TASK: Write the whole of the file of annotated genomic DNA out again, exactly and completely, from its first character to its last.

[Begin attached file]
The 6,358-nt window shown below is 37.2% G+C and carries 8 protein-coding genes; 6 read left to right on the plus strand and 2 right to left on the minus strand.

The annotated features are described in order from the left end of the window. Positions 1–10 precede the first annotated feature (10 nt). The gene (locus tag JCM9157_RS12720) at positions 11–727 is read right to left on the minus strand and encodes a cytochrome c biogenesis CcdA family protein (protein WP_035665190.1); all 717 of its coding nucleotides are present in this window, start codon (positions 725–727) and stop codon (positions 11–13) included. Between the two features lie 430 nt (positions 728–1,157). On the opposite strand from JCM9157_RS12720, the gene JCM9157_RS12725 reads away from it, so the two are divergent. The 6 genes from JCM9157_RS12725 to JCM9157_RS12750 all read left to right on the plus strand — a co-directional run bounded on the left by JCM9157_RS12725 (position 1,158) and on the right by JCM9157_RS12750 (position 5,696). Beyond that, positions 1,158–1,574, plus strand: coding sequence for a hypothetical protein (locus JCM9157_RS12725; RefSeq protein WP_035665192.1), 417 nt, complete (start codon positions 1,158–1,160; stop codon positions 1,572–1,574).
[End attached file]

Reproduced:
The 6,358-nt window shown below is 37.2% G+C and carries 8 protein-coding genes; 6 read left to right on the plus strand and 2 right to left on the minus strand.

The annotated features are described in order from the left end of the window. Positions 1–10 precede the first annotated feature (10 nt). The gene (locus tag JCM9157_RS12720) at positions 11–727 is read right to left on the minus strand and encodes a cytochrome c biogenesis CcdA family protein (protein WP_035665190.1); all 717 of its coding nucleotides are present in this window, start codon (positions 725–727) and stop codon (positions 11–13) included. Between the two features lie 430 nt (positions 728–1,157). On the opposite strand from JCM9157_RS12720, the gene JCM9157_RS12725 reads away from it, so the two are divergent. The 6 genes from JCM9157_RS12725 to JCM9157_RS12750 all read left to right on the plus strand — a co-directional run bounded on the left by JCM9157_RS12725 (position 1,158) and on the right by JCM9157_RS12750 (position 5,696). Beyond that, positions 1,158–1,574, plus strand: coding sequence for a hypothetical protein (locus JCM9157_RS12725; RefSeq protein WP_035665192.1), 417 nt, complete (start codon positions 1,158–1,160; stop codon positions 1,572–1,574).